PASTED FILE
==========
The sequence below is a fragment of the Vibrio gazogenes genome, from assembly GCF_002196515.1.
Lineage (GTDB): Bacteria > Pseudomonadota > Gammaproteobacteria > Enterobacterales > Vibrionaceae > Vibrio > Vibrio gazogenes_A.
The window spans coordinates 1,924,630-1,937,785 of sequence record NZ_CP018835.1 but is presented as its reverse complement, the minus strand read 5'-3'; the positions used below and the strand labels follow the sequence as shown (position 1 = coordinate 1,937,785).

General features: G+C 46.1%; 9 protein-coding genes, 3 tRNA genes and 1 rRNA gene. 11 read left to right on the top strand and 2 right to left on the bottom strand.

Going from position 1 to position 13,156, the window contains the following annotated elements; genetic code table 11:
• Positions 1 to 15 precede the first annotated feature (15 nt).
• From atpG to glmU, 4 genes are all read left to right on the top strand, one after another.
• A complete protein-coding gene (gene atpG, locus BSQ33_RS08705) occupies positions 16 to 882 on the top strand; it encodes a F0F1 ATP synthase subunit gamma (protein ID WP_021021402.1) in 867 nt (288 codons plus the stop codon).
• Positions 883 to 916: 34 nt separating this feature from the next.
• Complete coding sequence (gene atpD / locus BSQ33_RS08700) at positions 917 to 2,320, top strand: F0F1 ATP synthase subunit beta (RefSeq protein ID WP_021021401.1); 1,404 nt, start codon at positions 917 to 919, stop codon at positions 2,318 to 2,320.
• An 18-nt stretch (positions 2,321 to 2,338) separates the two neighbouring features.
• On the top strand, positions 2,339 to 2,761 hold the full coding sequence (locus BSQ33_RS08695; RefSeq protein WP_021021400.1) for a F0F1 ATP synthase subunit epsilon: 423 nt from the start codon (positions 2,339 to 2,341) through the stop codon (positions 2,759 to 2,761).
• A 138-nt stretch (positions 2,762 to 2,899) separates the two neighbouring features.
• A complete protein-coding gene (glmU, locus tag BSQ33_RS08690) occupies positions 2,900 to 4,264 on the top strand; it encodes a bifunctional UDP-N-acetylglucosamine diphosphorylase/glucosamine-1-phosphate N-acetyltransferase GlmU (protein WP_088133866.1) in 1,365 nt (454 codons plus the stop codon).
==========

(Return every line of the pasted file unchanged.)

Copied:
The sequence below is a fragment of the Vibrio gazogenes genome, from assembly GCF_002196515.1.
Lineage (GTDB): Bacteria > Pseudomonadota > Gammaproteobacteria > Enterobacterales > Vibrionaceae > Vibrio > Vibrio gazogenes_A.
The window spans coordinates 1,924,630-1,937,785 of sequence record NZ_CP018835.1 but is presented as its reverse complement, the minus strand read 5'-3'; the positions used below and the strand labels follow the sequence as shown (position 1 = coordinate 1,937,785).

General features: G+C 46.1%; 9 protein-coding genes, 3 tRNA genes and 1 rRNA gene. 11 read left to right on the top strand and 2 right to left on the bottom strand.

Going from position 1 to position 13,156, the window contains the following annotated elements; genetic code table 11:
• Positions 1 to 15 precede the first annotated feature (15 nt).
• From atpG to glmU, 4 genes are all read left to right on the top strand, one after another.
• A complete protein-coding gene (gene atpG, locus BSQ33_RS08705) occupies positions 16 to 882 on the top strand; it encodes a F0F1 ATP synthase subunit gamma (protein ID WP_021021402.1) in 867 nt (288 codons plus the stop codon).
• Positions 883 to 916: 34 nt separating this feature from the next.
• Complete coding sequence (gene atpD / locus BSQ33_RS08700) at positions 917 to 2,320, top strand: F0F1 ATP synthase subunit beta (RefSeq protein ID WP_021021401.1); 1,404 nt, start codon at positions 917 to 919, stop codon at positions 2,318 to 2,320.
• An 18-nt stretch (positions 2,321 to 2,338) separates the two neighbouring features.
• On the top strand, positions 2,339 to 2,761 hold the full coding sequence (locus BSQ33_RS08695; RefSeq protein WP_021021400.1) for a F0F1 ATP synthase subunit epsilon: 423 nt from the start codon (positions 2,339 to 2,341) through the stop codon (positions 2,759 to 2,761).
• A 138-nt stretch (positions 2,762 to 2,899) separates the two neighbouring features.
• A complete protein-coding gene (glmU, locus tag BSQ33_RS08690) occupies positions 2,900 to 4,264 on the top strand; it encodes a bifunctional UDP-N-acetylglucosamine diphosphorylase/glucosamine-1-phosphate N-acetyltransferase GlmU (protein WP_088133866.1) in 1,365 nt (454 codons plus the stop codon).